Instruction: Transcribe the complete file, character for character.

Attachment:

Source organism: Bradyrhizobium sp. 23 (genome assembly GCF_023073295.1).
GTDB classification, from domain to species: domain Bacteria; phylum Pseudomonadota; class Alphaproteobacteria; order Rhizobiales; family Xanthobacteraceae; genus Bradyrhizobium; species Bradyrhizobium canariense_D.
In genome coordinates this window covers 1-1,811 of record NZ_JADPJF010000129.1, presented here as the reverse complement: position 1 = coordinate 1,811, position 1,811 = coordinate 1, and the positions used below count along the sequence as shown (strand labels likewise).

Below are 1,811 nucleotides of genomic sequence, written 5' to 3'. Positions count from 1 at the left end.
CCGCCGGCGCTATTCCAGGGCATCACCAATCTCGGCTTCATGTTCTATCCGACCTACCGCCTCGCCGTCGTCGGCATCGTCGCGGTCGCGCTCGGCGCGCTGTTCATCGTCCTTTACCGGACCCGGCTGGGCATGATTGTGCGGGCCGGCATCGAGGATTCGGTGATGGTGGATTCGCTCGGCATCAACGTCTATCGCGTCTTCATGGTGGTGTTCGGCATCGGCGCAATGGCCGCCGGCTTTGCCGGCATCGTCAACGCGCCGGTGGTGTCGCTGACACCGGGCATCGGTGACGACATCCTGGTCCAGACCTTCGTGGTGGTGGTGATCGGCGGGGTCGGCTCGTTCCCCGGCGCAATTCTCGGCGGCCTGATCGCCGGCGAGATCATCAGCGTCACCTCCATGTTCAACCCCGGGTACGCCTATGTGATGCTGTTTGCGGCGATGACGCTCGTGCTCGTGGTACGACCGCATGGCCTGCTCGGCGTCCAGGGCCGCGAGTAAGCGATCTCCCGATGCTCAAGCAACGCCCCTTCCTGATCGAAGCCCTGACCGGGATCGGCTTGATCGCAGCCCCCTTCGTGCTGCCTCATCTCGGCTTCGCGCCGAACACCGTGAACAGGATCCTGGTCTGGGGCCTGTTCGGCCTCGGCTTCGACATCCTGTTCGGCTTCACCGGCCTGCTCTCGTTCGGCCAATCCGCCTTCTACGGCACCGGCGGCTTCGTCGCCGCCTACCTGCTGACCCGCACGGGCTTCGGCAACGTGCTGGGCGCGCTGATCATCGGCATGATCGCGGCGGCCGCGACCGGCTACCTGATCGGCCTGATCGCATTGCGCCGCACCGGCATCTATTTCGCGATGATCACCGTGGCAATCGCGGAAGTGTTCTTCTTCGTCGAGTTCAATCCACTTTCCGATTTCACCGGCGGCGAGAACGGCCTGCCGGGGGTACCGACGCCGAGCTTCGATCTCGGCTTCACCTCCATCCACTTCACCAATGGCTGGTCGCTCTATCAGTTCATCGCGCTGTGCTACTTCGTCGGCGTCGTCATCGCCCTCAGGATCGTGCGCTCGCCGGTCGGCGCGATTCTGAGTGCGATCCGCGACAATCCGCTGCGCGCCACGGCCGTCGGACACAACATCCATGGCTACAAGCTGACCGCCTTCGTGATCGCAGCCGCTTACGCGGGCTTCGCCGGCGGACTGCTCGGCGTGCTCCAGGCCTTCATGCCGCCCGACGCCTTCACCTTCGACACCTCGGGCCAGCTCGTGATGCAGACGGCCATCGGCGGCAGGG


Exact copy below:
Source organism: Bradyrhizobium sp. 23 (genome assembly GCF_023073295.1).
GTDB classification, from domain to species: domain Bacteria; phylum Pseudomonadota; class Alphaproteobacteria; order Rhizobiales; family Xanthobacteraceae; genus Bradyrhizobium; species Bradyrhizobium canariense_D.
In genome coordinates this window covers 1-1,811 of record NZ_JADPJF010000129.1, presented here as the reverse complement: position 1 = coordinate 1,811, position 1,811 = coordinate 1, and the positions used below count along the sequence as shown (strand labels likewise).

Below are 1,811 nucleotides of genomic sequence, written 5' to 3'. Positions count from 1 at the left end.
CCGCCGGCGCTATTCCAGGGCATCACCAATCTCGGCTTCATGTTCTATCCGACCTACCGCCTCGCCGTCGTCGGCATCGTCGCGGTCGCGCTCGGCGCGCTGTTCATCGTCCTTTACCGGACCCGGCTGGGCATGATTGTGCGGGCCGGCATCGAGGATTCGGTGATGGTGGATTCGCTCGGCATCAACGTCTATCGCGTCTTCATGGTGGTGTTCGGCATCGGCGCAATGGCCGCCGGCTTTGCCGGCATCGTCAACGCGCCGGTGGTGTCGCTGACACCGGGCATCGGTGACGACATCCTGGTCCAGACCTTCGTGGTGGTGGTGATCGGCGGGGTCGGCTCGTTCCCCGGCGCAATTCTCGGCGGCCTGATCGCCGGCGAGATCATCAGCGTCACCTCCATGTTCAACCCCGGGTACGCCTATGTGATGCTGTTTGCGGCGATGACGCTCGTGCTCGTGGTACGACCGCATGGCCTGCTCGGCGTCCAGGGCCGCGAGTAAGCGATCTCCCGATGCTCAAGCAACGCCCCTTCCTGATCGAAGCCCTGACCGGGATCGGCTTGATCGCAGCCCCCTTCGTGCTGCCTCATCTCGGCTTCGCGCCGAACACCGTGAACAGGATCCTGGTCTGGGGCCTGTTCGGCCTCGGCTTCGACATCCTGTTCGGCTTCACCGGCCTGCTCTCGTTCGGCCAATCCGCCTTCTACGGCACCGGCGGCTTCGTCGCCGCCTACCTGCTGACCCGCACGGGCTTCGGCAACGTGCTGGGCGCGCTGATCATCGGCATGATCGCGGCGGCCGCGACCGGCTACCTGATCGGCCTGATCGCATTGCGCCGCACCGGCATCTATTTCGCGATGATCACCGTGGCAATCGCGGAAGTGTTCTTCTTCGTCGAGTTCAATCCACTTTCCGATTTCACCGGCGGCGAGAACGGCCTGCCGGGGGTACCGACGCCGAGCTTCGATCTCGGCTTCACCTCCATCCACTTCACCAATGGCTGGTCGCTCTATCAGTTCATCGCGCTGTGCTACTTCGTCGGCGTCGTCATCGCCCTCAGGATCGTGCGCTCGCCGGTCGGCGCGATTCTGAGTGCGATCCGCGACAATCCGCTGCGCGCCACGGCCGTCGGACACAACATCCATGGCTACAAGCTGACCGCCTTCGTGATCGCAGCCGCTTACGCGGGCTTCGCCGGCGGACTGCTCGGCGTGCTCCAGGCCTTCATGCCGCCCGACGCCTTCACCTTCGACACCTCGGGCCAGCTCGTGATGCAGACGGCCATCGGCGGCAGGG